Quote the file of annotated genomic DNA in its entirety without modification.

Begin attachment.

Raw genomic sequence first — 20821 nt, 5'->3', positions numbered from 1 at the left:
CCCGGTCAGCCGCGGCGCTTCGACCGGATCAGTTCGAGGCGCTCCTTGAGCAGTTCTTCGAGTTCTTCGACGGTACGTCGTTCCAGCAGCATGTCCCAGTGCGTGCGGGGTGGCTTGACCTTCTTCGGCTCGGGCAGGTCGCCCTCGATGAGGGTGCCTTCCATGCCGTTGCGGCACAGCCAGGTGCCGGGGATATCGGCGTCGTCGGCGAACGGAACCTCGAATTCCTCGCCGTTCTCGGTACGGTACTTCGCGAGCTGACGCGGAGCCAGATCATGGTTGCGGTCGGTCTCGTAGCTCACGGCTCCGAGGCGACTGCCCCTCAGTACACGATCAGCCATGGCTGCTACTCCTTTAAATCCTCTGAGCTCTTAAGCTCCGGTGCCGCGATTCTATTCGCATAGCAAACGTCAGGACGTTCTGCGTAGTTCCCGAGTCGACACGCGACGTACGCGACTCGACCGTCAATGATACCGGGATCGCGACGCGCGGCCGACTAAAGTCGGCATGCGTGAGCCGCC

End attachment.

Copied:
Raw genomic sequence first — 20821 nt, 5'->3', positions numbered from 1 at the left:
CCCGGTCAGCCGCGGCGCTTCGACCGGATCAGTTCGAGGCGCTCCTTGAGCAGTTCTTCGAGTTCTTCGACGGTACGTCGTTCCAGCAGCATGTCCCAGTGCGTGCGGGGTGGCTTGACCTTCTTCGGCTCGGGCAGGTCGCCCTCGATGAGGGTGCCTTCCATGCCGTTGCGGCACAGCCAGGTGCCGGGGATATCGGCGTCGTCGGCGAACGGAACCTCGAATTCCTCGCCGTTCTCGGTACGGTACTTCGCGAGCTGACGCGGAGCCAGATCATGGTTGCGGTCGGTCTCGTAGCTCACGGCTCCGAGGCGACTGCCCCTCAGTACACGATCAGCCATGGCTGCTACTCCTTTAAATCCTCTGAGCTCTTAAGCTCCGGTGCCGCGATTCTATTCGCATAGCAAACGTCAGGACGTTCTGCGTAGTTCCCGAGTCGACACGCGACGTACGCGACTCGACCGTCAATGATACCGGGATCGCGACGCGCGGCCGACTAAAGTCGGCATGCGTGAGCCGCC